1. What seem Jacobs' chief preoccupations in her preface? Toward whom does she direct her appeal?

2. What does Child try to reassure her readers about in her own preface? What does she see as the controversial and important topics to be addressed?

3. How are her life and experiences of slavery, as she describes them, different from those of Frederick Douglass? What were some disadvantages which made it harder for her to escape? Which of the two was more isolated?

4. What were the different outcomes of their respective escapes?

5. Are there ways in which her account seems to corroborate and enforce his?

6. What may have been some reasons it took Jacobs several years to publish her narrative? What would have been its controversial elements for the mid-nineteenth century reader?

7. For what audiences do you think this book was written? How can you tell?

8. What is added by the appendix? By the supplementary documents provided by the editor?

9. How would you describe the style and tone of the narrative? Would it have seemed appropriate at the time? How does her account differ from that of a conventional autobiography?

10. How does she blend her personal account with an account of slavery in general?

11. Are her anecdotes about slavery convincing, and if so, what makes them so? What account does she give of slave auctions, the mustering, the treatment of escaped slaves, the fate of mothers and fathers of children with white parents?

12. What is the chief form of oppression which blights the narrator's life?

13. What were salient features of Jacobs's early life? What seem to have been important features of her character?

14. What role did her grandmother play in her life? What was the grandmother's life story? What were her own values, and how did they affect her children's lives?

15. What do we learn from the stories of her relatives such as Uncles Benjamin and Phillip, and her brother William? Was the fate of black men preferable to that of their women folk?

16. What forms of support were provided by her Uncles Phillip and Benjamin, brother William, Peter, Betty, the neighbor who first conceals her, and others?

17. What seems to have been the grandmother's social role in the neighborhood? To what extent did the family's many social connections with white families work to their advantage? Why wasn't that enough to effect her escape?

18. What were features of Harriet Jacobs's relationship with Mr. Sands? How does she explain her action to her audience?

19. What was his profession, then and later? What motivated her affair? What did he finally do for their children, and what remained undone?

20. In a book addressed to women readers, Jacobs has occasion to comment on Southern slaveowners' wives and other white women. Are all of the examples she presents negative? Why might she have included the instance of women who tried to help slaves, though in vain?

21. What factors prevented Mr. Flint from raping Harriet?

22. Are there any significant omissions from this account?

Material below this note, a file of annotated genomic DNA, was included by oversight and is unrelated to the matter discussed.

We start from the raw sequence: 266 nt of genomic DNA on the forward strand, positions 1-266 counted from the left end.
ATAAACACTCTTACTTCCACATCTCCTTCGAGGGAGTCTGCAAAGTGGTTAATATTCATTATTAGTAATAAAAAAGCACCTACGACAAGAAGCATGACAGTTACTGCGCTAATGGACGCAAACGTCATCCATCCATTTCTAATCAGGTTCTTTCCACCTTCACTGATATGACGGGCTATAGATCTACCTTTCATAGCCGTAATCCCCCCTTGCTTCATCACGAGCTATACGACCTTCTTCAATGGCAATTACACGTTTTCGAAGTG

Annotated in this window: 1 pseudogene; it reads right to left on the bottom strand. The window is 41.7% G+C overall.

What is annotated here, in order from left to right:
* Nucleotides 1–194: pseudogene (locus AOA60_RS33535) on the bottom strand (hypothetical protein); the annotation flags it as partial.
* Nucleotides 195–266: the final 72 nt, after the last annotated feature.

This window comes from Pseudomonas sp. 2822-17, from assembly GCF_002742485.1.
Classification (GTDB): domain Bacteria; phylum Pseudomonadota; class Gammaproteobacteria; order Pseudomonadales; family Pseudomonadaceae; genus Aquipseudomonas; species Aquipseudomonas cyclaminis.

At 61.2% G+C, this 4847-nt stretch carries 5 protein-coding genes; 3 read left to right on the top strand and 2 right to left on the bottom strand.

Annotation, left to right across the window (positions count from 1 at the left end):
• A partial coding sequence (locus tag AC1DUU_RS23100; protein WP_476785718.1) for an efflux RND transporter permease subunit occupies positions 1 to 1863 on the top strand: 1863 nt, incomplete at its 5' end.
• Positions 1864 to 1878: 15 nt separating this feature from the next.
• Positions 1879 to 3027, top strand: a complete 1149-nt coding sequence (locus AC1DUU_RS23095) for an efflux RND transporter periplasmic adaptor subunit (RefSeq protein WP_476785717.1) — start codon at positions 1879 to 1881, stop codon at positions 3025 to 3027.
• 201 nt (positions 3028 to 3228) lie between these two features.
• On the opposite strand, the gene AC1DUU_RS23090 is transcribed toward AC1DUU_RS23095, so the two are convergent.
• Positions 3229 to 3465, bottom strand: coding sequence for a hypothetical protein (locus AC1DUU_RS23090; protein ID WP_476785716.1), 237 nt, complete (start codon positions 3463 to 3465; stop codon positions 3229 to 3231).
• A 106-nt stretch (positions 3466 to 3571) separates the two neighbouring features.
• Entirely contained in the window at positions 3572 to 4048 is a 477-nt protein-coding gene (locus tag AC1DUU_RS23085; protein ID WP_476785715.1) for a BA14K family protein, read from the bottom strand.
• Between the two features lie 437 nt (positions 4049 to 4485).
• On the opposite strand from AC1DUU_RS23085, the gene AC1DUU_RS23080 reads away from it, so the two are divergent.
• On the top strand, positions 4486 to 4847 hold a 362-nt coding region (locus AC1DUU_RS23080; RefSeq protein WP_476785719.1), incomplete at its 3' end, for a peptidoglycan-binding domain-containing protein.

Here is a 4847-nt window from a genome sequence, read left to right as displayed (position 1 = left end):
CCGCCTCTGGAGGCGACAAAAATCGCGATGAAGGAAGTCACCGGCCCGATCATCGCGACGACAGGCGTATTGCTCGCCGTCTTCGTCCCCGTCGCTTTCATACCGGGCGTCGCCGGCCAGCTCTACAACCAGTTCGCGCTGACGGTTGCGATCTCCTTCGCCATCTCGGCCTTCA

23. What are notable features of the advertisement for her capture reproduced on page 97? Why was a larger reward offered for capturing her out of state than in?

24. What were some of the major stages and incidents of her escape? What helpful services enabled her to leave the Flints? What reprisals and threats were directed against her family?

25. What specific details of her escape are omitted, and why may they have been left out?

26. What were some of the more painful circumstances of her seven year hiding?

27. Why was her trip north so long postponed? What factors enabled Harriet Jacobs to escape north at the end? What forms of bravery and connection were necessary?

28. How many others were engaged in the effort to help her escape? Who were some of her helpers and antagonists?

29. What actions did Linda take to help herself and her family? What is your opinion of her character, as here represented?

30. What are some ways in which the narrative creates suspense?

31. How is the narrative affected by the presence of Ellen and Benjamin? What is added to the tale by their reactions to their situation?

32. What is Mr. Sands' ultimate behavior? That of his wife? What do you make of the inconsistencies of his reaction? Of his sister-in-law's offer to adopt Ellen?

33. What does Jacobs seem to regret as she looks back on her life? What seem to have been her traits of mind and chief emotional ties? Are there any aspects of her tale which may have been heightened for her potential audience?

34. What does she find in her trip north that seems pleasant or satisfying? How does she react to life in England?

35. What does she fail to achieve in the north? What attitudes does she find that shock or anger her? Does she respond aggressively?

36. What is known of the final fates of the major characters in the book?

37. Is she successful in giving you a sense for the personalities of her two children? For her struggle to maintain herself in the north?

38. Which aspects of slavery do you believe were ultimately most painful to Jacobs?

39. Is this a well-organized, unified book? What features make it dramatic?

40. What is added to the narrative by the use of interpolated letters and documents? Do these add to its sense of authenticity?

41. What do you think may have motivated the Flint family's persistence in attempting to lure Linda and her family back to the south, and to entrap her? Do you think their attitudes would have been common at the time?

42. Does it progress to a climax? How would this have been a different account if it had ended directly after her escape north?

43. What is added to her narrative by the account of her life after reaching the north? What points are added by her tale of later experiences?